Nadine Ballam
Nadine is a primary trained teacher and a Senior Lecturer at the University of Waikato. She teaches undergraduate and postgraduate students in the area of intelligence, creativity, giftedness and talent, and supervises postgraduate research. Her recently completed PhD investigated the lived experiences of gifted and talented young people from low socioeconomic backgrounds, which is an area of gifted education that she is passionate about continuing to explore. She also has an interest in risk and resilience amongst gifted learners, current issues in gifted education, and giftedness across the lifespan.

Nadine is an associate editor of the Australasian Journal of Gifted Education (AJGE), and a member of giftEDnz. She publishes and presents regularly on aspects of giftedness and talent at national and international conferences.

Speaking topics:

  • Gifted and talented young people from low socioeconomic backgrounds
  • Current issues in gifted education in New Zealand (including conceptualisations of giftedness, identification, and provisions for gifted learners)
  • Risk and resilience amongst gifted learners
  • Giftedness in tertiary settings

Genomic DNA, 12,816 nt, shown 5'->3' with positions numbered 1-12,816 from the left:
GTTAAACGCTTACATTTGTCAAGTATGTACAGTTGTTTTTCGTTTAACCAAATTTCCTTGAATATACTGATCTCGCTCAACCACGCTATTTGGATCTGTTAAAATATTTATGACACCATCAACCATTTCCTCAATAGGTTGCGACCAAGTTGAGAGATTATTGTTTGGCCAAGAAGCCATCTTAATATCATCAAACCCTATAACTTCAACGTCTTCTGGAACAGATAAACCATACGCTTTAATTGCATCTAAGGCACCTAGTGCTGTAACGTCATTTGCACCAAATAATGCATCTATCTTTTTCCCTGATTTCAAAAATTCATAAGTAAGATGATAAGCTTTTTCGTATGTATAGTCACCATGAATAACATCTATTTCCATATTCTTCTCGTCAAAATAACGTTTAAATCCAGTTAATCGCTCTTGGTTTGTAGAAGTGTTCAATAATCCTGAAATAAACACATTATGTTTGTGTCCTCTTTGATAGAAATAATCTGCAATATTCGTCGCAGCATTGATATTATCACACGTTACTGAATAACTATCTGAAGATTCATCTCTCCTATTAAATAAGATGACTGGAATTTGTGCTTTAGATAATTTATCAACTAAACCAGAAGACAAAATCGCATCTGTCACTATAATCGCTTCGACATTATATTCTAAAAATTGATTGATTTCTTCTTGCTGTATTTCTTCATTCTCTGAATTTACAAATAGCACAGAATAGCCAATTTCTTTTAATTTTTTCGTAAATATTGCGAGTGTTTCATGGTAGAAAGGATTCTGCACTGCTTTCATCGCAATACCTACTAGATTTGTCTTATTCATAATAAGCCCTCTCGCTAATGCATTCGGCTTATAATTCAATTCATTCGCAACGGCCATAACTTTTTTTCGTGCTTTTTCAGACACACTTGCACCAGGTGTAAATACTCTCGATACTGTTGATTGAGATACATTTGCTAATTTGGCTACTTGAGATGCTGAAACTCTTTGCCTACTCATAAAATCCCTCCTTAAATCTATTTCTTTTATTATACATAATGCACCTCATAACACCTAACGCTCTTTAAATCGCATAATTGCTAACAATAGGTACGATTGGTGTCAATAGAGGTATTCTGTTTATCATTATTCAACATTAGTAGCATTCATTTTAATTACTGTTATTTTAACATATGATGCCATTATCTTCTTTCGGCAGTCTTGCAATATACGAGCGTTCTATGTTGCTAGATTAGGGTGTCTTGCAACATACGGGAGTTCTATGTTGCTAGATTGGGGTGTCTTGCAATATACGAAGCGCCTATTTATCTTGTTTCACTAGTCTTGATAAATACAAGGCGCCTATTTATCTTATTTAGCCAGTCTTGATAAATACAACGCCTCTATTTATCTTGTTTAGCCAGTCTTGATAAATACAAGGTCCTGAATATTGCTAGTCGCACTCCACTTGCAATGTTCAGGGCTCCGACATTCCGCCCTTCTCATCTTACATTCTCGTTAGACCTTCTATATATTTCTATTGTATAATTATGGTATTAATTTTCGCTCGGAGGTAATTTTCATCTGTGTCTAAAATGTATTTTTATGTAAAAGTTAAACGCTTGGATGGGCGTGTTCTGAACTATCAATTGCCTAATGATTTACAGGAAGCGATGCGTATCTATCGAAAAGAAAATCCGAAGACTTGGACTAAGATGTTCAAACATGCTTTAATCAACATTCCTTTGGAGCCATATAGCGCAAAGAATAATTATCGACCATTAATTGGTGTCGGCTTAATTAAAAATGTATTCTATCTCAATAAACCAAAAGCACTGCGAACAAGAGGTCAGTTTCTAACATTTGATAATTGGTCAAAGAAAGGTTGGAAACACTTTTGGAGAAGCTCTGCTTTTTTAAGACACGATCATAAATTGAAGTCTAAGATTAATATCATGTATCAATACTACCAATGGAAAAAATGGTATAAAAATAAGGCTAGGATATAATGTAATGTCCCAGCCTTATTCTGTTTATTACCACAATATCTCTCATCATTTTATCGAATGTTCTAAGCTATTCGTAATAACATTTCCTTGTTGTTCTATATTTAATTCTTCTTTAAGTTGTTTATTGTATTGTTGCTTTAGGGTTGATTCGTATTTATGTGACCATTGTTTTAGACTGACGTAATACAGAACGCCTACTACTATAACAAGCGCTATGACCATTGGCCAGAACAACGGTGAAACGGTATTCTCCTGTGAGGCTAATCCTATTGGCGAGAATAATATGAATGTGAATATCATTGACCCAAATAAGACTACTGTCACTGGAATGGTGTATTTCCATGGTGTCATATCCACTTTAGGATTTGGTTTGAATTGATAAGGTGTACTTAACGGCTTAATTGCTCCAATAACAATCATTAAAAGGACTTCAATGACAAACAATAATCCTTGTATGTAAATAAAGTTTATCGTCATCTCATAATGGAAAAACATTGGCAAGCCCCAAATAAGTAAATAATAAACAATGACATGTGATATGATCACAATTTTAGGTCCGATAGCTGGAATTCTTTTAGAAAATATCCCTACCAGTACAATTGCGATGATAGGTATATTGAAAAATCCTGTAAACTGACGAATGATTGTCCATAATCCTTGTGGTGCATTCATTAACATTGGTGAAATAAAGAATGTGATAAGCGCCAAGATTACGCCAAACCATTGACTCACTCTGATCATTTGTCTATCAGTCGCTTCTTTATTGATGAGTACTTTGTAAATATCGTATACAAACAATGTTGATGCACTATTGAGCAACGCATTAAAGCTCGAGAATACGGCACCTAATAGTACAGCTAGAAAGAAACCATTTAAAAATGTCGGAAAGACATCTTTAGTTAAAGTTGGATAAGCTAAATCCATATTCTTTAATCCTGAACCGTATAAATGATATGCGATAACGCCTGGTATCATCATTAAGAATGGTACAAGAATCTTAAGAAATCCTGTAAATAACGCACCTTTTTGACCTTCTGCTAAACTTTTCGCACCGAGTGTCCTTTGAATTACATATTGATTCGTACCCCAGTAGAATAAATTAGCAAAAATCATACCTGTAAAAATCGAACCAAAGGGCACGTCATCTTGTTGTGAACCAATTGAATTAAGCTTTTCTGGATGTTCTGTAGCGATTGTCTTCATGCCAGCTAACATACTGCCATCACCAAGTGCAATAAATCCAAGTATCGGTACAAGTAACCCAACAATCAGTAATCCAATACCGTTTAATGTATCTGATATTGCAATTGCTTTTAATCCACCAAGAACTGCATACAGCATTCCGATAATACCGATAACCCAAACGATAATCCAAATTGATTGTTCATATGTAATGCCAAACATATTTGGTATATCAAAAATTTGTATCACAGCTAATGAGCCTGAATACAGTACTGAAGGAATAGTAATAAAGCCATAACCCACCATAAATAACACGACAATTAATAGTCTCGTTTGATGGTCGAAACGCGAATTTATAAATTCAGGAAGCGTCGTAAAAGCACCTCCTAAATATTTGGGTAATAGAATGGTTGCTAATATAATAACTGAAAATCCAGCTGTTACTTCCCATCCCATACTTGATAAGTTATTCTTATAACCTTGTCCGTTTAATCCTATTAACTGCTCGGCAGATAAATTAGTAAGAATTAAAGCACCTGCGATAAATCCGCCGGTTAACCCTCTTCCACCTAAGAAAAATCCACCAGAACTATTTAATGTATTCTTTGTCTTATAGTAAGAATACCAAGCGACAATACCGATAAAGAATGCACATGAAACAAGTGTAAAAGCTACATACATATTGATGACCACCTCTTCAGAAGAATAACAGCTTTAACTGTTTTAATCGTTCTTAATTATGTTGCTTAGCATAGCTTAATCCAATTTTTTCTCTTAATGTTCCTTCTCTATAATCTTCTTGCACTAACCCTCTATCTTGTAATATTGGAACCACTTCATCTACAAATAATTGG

• Giftedness and talent across the lifespan

Rosemary Cathcart
Rosemary Cathcart

Rosemary has been proactively involved in virtually every aspect of gifted education for more than 30 years, working intensively with children, teachers, parents, education groups and organisations and as a political advocate. She is deeply committed to supporting teachers and schools in improving their knowledge in this field, has developed and published practical resources for teachers, was founding director for its first decade of NZ’s first national gifted education centre, and currently heads REACH Education which specialises in professional development in gifted education including its online certificate course. She has brought leading international figures to New Zealand, most recently the prestigious Columbus Group, has organised five national conferences, and has herself taken workshops throughout New Zealand and in Australia. Continuing to expand her involvement, she has recently completed a doctorate and has accepted an invitation to join the editorial board of the US-based Advanced Development Journal. She has been accredited as a PLD facilitator under the Ministry’s new accreditation system.

Speaking topics: Happy to present on most aspects, all levels of schooling, but particularly:

  • identification & building an understanding of giftedness
  • a practical approach to differentiation
  • literacy and gifted learners
  • issues for management.

Sue Breen
Sue has been working with gifted children for nearly forty years.

Currently the National Director for the Gifted Education Centre, she is a Life member of both the New Zealand Association for Gifted Children and their Auckland Branch. She is a Board member of the Gifted Education Centre.

She has presented at national conferences on numerous occasions over the last twenty-five years, has presented at conferences overseas and has presented and organised subject-specific workshops for teachers, parents and students.